Fourth quarter gross profit was $113.9 million, a decrease of $0.7 million or 0.6% compared to the fourth quarter 2017. Gross margin was 37.4% in the quarter, an increase of 20 basis points compared to 37.2% a year ago. The increase was primarily driven by 60 basis points improvement in product margin and 40 basis points improvement in inventory shrinkage.

These improvements were partially offset by an 80 basis points decrease related to the recognition of deferred revenue from our Stash loyalty program in the year ago period, which did not repeat this year.

SG&A expense was $76.2 million in the fourth quarter compared to $77.7 million a year ago. SG&A as a percentage of net sales was 25% compared to 25.2% in the prior year. The 20 basis point increase was primarily driven by 40 basis points of leverage in our store operating costs and 10 basis points of leverage in corporate cost. These improvements were offset by 30 basis points of de-leverage due to Stash loyalty program revenue adjustments booked in the prior year.

Operating income in the fourth quarter 2018 was $37.7 million or 12.4% of net sales and an increase of 2% compared with the prior-year operating income of $36.9 million or 12% of net sales in the fourth quarter 2017.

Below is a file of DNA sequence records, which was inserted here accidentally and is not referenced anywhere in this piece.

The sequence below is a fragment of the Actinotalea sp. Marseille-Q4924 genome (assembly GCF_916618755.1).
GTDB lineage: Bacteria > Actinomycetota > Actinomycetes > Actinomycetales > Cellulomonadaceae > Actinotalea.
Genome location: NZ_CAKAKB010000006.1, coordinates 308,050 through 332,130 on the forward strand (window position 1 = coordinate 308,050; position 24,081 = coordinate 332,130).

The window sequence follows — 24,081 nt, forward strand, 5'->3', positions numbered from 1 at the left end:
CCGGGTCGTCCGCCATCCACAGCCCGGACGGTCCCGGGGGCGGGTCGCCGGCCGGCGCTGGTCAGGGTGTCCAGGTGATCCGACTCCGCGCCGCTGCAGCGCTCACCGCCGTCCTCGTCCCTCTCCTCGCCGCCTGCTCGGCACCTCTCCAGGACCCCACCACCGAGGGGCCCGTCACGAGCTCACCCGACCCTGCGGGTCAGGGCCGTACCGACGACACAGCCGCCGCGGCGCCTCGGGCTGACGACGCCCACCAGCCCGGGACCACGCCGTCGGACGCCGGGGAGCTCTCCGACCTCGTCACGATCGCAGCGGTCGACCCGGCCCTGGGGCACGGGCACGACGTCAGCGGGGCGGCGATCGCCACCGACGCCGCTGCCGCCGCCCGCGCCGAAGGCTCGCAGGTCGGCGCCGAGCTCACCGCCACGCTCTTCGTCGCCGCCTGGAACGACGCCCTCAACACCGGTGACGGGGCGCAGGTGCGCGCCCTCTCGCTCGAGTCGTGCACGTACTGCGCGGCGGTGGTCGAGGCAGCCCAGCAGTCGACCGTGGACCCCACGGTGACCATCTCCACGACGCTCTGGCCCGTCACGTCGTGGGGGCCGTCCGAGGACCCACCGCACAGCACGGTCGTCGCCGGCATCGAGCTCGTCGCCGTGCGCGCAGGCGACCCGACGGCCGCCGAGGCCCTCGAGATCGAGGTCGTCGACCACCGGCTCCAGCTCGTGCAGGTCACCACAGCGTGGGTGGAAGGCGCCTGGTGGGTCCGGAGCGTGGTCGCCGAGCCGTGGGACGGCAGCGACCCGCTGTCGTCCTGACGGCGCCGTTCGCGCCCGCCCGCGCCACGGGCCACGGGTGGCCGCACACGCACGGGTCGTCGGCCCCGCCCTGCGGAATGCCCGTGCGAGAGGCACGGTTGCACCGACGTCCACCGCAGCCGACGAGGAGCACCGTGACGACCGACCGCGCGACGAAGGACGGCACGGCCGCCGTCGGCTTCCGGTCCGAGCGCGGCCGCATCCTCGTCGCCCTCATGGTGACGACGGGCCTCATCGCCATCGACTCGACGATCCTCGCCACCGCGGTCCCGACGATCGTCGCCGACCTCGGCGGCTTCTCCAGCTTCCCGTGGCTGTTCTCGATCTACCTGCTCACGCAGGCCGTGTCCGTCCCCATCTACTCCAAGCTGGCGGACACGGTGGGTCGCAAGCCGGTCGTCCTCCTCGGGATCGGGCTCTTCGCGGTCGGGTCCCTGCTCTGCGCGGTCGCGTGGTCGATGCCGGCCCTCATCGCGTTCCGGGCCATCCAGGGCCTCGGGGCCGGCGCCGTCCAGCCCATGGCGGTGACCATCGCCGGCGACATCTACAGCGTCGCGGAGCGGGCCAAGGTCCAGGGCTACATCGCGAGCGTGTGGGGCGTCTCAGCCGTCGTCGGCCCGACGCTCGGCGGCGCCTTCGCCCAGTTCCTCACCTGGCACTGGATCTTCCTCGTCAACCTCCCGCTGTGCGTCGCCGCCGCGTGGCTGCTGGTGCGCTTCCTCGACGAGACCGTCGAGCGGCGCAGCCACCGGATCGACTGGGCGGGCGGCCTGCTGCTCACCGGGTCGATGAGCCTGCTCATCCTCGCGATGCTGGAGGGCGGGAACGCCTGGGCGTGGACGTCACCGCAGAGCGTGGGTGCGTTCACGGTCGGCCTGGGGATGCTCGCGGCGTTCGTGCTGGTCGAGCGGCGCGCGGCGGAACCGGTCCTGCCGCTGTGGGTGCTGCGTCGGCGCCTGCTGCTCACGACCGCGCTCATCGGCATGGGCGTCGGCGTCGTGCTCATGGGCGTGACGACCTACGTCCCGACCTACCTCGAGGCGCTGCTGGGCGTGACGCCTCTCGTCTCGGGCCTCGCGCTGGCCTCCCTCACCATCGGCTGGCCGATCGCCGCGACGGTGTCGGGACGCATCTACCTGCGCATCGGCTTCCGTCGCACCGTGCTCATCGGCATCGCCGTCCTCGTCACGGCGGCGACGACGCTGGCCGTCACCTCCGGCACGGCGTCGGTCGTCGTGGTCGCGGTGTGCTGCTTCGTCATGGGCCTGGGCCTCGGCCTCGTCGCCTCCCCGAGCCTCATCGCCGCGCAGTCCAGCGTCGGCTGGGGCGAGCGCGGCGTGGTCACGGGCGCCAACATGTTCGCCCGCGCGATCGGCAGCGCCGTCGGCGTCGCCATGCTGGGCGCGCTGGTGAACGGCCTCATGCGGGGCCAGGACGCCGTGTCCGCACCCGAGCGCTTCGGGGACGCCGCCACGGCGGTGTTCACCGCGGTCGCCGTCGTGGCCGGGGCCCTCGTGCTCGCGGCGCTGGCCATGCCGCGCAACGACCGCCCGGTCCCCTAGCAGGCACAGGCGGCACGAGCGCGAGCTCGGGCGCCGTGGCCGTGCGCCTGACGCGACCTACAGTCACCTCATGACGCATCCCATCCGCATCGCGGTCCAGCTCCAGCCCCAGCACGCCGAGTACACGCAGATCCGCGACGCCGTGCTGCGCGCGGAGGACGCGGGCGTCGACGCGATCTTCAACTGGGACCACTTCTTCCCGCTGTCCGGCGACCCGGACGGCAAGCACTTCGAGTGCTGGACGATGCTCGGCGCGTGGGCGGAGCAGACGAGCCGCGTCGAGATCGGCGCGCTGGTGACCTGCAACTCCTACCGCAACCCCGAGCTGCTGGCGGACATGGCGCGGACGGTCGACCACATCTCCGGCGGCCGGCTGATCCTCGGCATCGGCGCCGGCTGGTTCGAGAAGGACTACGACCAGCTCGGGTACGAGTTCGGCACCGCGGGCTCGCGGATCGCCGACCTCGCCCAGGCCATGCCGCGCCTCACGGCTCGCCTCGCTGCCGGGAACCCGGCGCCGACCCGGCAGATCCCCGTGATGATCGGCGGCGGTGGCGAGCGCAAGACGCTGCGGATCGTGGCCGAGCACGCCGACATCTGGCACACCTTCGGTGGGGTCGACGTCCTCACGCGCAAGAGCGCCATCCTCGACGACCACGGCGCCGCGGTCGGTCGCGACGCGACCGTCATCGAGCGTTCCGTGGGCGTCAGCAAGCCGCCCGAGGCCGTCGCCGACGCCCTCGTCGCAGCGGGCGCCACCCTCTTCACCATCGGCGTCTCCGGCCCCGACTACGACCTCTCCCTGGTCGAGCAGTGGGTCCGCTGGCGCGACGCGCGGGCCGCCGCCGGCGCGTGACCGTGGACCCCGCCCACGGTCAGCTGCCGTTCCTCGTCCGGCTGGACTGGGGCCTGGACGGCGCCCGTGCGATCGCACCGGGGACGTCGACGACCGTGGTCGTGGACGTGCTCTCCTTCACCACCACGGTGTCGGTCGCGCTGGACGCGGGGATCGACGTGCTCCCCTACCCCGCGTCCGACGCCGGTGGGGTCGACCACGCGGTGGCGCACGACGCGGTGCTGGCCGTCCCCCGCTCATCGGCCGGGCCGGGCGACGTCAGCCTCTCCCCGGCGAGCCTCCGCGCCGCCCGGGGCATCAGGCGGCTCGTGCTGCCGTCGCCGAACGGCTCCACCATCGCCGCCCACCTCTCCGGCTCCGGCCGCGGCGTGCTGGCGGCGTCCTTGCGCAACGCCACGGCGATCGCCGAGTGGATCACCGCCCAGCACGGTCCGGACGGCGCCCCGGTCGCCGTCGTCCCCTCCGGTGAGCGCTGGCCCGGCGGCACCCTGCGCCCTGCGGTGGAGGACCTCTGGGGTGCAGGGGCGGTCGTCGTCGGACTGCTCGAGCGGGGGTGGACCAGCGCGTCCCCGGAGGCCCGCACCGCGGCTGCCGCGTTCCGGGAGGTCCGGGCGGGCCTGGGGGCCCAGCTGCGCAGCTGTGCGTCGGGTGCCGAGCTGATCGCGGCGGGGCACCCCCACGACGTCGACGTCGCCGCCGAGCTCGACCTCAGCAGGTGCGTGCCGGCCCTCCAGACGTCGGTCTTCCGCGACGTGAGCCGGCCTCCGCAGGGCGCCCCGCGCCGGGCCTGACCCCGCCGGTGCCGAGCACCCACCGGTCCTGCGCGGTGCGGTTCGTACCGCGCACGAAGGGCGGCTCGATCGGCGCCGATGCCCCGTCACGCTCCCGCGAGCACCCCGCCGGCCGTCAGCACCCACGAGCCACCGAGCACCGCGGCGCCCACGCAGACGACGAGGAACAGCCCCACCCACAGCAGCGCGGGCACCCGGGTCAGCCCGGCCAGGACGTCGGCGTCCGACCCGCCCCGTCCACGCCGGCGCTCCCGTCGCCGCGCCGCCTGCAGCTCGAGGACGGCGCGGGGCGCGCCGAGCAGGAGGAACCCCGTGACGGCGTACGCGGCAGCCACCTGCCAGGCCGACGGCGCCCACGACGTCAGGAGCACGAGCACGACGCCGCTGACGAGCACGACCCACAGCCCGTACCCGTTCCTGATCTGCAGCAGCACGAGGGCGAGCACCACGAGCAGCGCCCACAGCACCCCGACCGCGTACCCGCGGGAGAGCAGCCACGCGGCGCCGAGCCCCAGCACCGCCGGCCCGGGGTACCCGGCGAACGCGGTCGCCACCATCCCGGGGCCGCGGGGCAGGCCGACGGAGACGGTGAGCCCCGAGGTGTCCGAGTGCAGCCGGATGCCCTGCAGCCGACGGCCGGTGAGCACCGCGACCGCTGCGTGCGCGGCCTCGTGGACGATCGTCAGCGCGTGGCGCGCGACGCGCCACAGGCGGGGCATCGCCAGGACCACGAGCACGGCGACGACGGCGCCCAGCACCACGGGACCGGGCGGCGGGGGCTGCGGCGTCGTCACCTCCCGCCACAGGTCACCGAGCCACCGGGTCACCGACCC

The prior-year fourth quarter benefited from the extra week with approximately $3.7 million in operating profit and Stash loyalty program revenue adjustment of approximately $3.8 million. Net income for the fourth quarter was $29.6 million or $1.18 per share compared to net income of $19.9 million or $0.80 per share for the fourth quarter of 2017.

Fourth quarter 2018 was positively impacted by approximately $4.3 million or $0.17 per share related to U.S. tax law changes. It's also important to note that 2017 fourth quarter EPS included the following impacts. The extra week of sales had a positive impact on 2017 of $0.10 per share. The Stash loyalty program revenue adjustment had a positive impact on 2017 of $0.10 per share.